Accommodations are a frequently used word when children struggle with academics, but it can be challenging to know what the right accommodations are for each individual child. An accommodation is simply changing the way a child accesses the information they need to learn. Information to consider for determining accommodations should include any annual testing, psycho-educational assessments, therapy assessments, parent observations, performance on schoolwork, behaviors that arise when in a specific situation, i.e., sitting for a long period of time, or during a certain academic subject. Accommodations can address needs that are academic, behavioral, cognitive, or related to executive functioning. Finding the right accommodations might be a process, or you might find one that helps on the first try.
Here are some guiding questions and tips to help:
- What are your child’s strengths? Strengths are tools that can be used, sometimes creatively, to support weaknesses.
- What are your child’s weaknesses? While these need to be worked on, activities and materials should not be so hard that weaknesses make your child frustrated. If your child is struggling, it’s ok to back up to an easier level before moving forward.
- Focus activities on one skill at a time – e.g., if you are working on writing, work on writing. If you are working on spelling, it’s ok to spell out-loud or use letter tiles rather than write words if writing is physically challenging.
- Pair a strength with a weakness – For example, if reading is a challenge, pair a physical book with the audiobook or read the book aloud together.
- Allow your child to verbally respond to questions if writing is frustrating, unless the goal is specifically to write.
- Consider a lesser accommodation first (math chart before calculator, or raised line paper before computer).
- Give yourself permission to skip or change activities that do not work for your child. No curriculum is perfect. Make it fit your child instead of trying to make your child fit the curriculum.
- If your child struggles with reading, it’s ok to read the questions and answer choices to them in any subject! Including reading! This is an allowable accommodation for most standardized tests in schools.
- Ask questions! Ask other parents what has worked for their children in similar situations. They may have an idea you haven’t tried yet.
- Ask your child! Often, children know what is easy and what is hard for them. Sometimes they have creative solutions adults would not think of, or that they think is fun, so they are motivated to try when they would not otherwise.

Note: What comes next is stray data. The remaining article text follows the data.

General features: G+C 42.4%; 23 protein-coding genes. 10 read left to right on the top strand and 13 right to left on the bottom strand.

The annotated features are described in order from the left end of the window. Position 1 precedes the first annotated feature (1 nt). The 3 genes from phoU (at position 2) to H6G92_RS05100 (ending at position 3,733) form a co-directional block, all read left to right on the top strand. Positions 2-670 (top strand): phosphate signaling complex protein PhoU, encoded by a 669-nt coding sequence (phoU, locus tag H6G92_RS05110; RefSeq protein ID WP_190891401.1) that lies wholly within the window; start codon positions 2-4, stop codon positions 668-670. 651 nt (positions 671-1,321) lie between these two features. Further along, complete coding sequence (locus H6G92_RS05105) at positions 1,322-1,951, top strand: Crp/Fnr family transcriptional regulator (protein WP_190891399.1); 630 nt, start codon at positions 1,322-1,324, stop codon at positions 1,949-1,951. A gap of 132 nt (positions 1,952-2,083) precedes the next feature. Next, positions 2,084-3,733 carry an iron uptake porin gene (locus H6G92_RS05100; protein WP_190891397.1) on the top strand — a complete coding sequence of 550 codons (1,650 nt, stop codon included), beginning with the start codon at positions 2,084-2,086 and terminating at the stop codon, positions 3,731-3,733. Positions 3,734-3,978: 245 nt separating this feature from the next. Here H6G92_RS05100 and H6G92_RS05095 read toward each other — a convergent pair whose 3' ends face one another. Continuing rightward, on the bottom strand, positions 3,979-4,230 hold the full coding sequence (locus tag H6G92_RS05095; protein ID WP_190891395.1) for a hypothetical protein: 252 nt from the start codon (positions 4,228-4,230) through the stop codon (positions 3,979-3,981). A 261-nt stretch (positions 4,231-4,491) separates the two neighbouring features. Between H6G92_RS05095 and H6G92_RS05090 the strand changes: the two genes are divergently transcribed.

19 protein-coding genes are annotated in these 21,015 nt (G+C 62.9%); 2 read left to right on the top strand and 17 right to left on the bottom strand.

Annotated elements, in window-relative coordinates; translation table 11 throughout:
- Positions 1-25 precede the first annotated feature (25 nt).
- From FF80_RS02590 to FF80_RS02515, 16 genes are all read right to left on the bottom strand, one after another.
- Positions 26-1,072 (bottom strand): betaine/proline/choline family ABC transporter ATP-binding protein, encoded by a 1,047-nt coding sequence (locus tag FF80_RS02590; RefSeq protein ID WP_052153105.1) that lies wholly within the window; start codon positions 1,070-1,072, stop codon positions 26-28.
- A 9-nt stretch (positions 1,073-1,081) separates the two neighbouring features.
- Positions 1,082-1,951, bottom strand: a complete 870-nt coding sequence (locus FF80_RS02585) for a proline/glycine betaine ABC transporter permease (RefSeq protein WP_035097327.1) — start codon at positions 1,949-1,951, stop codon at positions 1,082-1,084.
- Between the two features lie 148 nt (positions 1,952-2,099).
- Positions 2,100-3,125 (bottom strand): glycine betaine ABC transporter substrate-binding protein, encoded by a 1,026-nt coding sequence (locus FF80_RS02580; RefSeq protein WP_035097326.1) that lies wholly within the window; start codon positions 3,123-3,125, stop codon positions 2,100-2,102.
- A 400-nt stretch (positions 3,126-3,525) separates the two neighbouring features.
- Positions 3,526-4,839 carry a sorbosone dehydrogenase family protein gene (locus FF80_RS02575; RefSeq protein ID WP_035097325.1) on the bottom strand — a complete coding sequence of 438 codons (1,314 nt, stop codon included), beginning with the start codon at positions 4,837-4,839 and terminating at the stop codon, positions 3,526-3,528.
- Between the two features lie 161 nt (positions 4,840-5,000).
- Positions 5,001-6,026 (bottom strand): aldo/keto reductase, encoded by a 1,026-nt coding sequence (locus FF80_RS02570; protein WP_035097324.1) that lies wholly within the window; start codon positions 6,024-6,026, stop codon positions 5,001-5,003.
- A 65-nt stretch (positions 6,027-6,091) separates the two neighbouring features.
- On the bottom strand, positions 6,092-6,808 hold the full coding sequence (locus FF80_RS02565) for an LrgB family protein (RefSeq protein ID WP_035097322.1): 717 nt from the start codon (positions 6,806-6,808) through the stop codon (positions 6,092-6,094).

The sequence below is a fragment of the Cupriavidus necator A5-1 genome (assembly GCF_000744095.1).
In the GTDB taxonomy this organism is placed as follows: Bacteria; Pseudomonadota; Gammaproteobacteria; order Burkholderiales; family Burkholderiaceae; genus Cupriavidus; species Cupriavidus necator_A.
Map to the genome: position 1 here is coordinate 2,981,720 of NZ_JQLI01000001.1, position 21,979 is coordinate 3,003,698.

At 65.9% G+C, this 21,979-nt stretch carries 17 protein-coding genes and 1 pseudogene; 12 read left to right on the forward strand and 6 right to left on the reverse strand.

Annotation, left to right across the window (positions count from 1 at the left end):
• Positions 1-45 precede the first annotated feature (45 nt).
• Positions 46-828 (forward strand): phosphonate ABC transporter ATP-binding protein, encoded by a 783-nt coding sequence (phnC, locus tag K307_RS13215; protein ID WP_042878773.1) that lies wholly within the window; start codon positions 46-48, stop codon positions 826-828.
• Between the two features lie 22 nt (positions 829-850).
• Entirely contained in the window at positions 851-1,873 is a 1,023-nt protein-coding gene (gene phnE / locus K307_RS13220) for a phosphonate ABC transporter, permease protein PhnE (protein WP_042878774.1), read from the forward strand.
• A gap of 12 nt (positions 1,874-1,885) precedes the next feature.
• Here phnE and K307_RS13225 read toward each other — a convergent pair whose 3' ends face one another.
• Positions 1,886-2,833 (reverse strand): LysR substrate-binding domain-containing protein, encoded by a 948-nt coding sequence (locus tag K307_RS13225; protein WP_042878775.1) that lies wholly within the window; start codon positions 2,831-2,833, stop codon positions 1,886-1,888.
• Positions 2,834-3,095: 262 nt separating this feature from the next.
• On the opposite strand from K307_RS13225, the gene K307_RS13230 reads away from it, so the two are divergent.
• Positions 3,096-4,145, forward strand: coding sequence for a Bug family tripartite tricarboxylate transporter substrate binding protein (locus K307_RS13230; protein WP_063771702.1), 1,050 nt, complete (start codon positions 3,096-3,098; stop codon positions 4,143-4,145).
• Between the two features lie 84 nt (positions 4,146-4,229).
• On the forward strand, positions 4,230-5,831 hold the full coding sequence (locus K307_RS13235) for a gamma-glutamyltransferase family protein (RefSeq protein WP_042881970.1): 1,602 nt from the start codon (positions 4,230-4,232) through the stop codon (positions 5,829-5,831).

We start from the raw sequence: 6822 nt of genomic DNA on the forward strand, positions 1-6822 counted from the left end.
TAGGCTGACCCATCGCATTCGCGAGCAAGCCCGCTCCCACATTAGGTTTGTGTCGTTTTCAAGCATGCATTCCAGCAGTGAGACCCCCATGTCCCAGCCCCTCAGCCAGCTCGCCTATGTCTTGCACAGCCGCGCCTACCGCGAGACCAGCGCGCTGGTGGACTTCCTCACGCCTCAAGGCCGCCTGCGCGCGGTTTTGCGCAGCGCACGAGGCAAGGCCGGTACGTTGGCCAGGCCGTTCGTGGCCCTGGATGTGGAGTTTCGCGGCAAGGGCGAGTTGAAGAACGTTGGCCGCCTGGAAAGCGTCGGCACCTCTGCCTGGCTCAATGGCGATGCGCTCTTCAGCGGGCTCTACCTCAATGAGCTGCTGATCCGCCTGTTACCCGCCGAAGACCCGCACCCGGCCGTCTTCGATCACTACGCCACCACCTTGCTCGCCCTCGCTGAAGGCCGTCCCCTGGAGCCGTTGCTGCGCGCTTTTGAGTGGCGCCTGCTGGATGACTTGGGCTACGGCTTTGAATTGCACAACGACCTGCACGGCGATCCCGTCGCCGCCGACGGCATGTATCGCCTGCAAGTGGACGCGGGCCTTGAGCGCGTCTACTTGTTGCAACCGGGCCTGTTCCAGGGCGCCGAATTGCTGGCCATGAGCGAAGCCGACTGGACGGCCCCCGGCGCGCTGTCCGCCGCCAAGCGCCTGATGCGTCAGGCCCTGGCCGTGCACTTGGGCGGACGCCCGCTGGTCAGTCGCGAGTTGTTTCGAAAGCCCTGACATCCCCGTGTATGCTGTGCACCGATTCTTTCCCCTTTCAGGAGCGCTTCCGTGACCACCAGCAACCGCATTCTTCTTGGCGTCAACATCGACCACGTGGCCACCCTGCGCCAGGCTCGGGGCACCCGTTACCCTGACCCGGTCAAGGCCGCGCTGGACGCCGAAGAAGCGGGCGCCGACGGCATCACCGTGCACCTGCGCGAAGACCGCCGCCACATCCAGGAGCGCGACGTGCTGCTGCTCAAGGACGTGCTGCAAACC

- Children can learn from videos and educational games, sometimes more than a workbook.
- Some children need to be moving to be learning – make it interactive or allow for movement and creativity in seating arrangements.
- Remember, behavior is communication – if your child’s behavior changes during specific activities, it may be their way of saying “this isn’t working for me.”
- Use as many senses as possible. Even just chewing gum or snacking can sometimes make a difference in the learning process. The more senses are engaged, the more pathways that are built, and the easier your child will remember the information later.
For more information and tips on accommodations, check out these additional resources:
Whether you need simple accommodations such as reading questions or more creative solutions, thinking through these 14 simple questions and tips can help guide parents to simple ways to accommodate their child. Allowing for weaknesses, and focusing on strengths in each area, will allow your child to accomplish their goals. Supporting weaknesses and reducing frustrations lead to a love of learning, and a love of learning encourages lifelong learning, helping children to become independent adults who can find the answers to questions they don’t know.
Amy Vickrey is the Training Manager at SPED Homeschool. To learn more about her, her background, homeschooling journey, and testing/tutoring services, visit her team member page.